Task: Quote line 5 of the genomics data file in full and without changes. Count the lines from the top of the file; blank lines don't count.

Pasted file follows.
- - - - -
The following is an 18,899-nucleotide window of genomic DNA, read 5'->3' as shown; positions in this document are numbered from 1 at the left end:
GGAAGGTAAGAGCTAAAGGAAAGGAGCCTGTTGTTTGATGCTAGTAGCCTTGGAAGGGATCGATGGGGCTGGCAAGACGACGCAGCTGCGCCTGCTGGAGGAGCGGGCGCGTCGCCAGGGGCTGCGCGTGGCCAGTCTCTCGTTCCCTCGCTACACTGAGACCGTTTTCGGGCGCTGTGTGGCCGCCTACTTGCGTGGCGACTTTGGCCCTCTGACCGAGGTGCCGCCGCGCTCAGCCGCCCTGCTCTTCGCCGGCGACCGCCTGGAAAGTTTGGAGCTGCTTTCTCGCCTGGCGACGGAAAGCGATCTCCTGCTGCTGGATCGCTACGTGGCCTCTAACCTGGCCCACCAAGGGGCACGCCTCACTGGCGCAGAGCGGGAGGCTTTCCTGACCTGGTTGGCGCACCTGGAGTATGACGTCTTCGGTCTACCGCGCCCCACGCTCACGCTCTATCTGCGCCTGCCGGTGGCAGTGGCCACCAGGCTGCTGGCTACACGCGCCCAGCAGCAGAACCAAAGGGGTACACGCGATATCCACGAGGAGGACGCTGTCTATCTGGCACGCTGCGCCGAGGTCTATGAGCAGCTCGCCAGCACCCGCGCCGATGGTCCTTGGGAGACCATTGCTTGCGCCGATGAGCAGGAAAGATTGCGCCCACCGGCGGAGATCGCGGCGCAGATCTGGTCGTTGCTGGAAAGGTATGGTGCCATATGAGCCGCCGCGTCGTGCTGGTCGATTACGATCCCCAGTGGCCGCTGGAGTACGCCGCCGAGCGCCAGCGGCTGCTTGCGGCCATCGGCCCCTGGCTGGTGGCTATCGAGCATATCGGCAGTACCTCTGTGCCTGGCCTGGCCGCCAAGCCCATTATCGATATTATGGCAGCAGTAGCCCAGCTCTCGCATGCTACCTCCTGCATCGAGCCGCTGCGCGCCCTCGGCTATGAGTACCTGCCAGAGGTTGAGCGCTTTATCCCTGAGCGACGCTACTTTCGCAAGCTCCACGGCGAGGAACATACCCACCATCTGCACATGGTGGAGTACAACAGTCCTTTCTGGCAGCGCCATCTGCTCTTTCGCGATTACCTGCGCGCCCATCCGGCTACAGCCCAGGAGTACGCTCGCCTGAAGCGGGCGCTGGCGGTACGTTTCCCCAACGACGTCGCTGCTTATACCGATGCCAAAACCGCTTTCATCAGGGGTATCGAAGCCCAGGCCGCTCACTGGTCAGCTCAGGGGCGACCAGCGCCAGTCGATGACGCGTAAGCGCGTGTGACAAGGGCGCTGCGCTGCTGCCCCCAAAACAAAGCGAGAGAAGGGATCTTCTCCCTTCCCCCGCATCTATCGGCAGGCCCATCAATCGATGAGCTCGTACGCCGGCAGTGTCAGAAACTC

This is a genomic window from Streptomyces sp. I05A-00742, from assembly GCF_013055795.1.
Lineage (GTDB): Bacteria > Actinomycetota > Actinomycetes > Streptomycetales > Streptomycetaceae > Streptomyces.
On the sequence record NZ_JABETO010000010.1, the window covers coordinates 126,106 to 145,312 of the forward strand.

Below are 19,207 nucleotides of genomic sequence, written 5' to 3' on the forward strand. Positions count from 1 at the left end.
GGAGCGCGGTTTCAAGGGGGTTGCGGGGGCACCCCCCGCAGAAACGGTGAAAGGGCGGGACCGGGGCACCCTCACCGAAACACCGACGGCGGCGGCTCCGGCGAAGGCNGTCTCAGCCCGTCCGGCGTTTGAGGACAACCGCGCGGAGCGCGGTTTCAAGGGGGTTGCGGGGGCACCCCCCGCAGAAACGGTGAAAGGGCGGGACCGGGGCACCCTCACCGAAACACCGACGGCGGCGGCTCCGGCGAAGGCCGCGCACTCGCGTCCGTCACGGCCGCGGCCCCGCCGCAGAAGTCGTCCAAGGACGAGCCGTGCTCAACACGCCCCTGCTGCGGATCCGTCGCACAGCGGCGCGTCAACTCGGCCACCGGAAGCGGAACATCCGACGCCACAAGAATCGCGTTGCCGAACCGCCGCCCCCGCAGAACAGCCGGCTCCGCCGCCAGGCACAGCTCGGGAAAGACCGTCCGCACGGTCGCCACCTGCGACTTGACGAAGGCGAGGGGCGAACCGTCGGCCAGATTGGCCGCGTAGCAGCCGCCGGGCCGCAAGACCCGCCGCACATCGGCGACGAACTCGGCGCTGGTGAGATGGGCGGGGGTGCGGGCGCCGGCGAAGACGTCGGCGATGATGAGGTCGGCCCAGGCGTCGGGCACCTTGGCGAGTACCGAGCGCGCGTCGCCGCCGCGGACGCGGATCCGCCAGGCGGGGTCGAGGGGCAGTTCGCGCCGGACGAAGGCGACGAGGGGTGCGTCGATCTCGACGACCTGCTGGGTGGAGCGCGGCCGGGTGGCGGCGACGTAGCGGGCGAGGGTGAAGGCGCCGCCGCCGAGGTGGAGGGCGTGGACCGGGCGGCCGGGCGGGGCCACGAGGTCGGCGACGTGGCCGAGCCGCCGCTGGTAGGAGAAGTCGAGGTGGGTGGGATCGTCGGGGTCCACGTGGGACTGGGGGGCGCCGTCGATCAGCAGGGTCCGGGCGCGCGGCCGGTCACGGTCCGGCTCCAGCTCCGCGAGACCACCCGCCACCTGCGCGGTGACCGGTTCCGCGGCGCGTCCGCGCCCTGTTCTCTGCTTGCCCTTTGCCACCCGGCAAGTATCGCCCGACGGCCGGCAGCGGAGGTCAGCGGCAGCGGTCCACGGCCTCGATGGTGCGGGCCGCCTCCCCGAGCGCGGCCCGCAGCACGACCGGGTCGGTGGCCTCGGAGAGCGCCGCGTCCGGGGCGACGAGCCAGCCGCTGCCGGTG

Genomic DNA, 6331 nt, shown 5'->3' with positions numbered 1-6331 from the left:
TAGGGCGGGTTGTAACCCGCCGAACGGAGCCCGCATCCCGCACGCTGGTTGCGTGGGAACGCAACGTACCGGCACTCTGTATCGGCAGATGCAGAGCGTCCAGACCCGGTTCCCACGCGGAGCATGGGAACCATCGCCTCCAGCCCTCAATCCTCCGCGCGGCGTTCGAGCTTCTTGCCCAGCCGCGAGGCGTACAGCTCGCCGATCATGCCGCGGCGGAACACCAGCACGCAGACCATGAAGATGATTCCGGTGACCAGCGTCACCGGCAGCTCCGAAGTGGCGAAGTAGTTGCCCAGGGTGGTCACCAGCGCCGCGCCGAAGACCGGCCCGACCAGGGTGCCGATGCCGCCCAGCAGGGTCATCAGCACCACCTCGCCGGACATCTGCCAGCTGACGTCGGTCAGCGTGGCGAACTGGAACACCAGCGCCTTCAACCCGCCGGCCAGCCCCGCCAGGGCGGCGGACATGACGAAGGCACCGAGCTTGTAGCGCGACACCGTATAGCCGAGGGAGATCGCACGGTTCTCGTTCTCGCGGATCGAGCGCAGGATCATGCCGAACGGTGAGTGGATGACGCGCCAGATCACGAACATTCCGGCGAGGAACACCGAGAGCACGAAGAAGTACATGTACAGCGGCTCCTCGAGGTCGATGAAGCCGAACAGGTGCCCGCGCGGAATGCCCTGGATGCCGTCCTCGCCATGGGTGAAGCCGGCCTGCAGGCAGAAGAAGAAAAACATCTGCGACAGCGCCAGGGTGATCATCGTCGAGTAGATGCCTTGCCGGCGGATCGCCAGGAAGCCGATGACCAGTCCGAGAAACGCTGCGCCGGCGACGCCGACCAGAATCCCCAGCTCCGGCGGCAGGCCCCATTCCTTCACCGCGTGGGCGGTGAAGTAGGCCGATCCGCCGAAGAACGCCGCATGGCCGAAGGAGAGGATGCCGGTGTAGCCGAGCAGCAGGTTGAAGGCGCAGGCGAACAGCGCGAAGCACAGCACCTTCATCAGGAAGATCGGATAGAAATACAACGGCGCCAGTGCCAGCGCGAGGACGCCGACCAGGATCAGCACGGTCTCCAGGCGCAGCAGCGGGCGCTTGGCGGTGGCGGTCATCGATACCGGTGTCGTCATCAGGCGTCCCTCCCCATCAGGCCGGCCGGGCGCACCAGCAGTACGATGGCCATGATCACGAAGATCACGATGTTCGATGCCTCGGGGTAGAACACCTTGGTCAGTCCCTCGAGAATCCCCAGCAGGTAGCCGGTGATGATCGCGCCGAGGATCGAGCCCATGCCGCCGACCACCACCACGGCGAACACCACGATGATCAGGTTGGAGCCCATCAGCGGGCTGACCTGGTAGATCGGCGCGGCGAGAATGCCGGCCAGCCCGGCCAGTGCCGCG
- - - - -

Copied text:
On the sequence record NZ_JABETO010000010.1, the window covers coordinates 126,106 to 145,312 of the forward strand.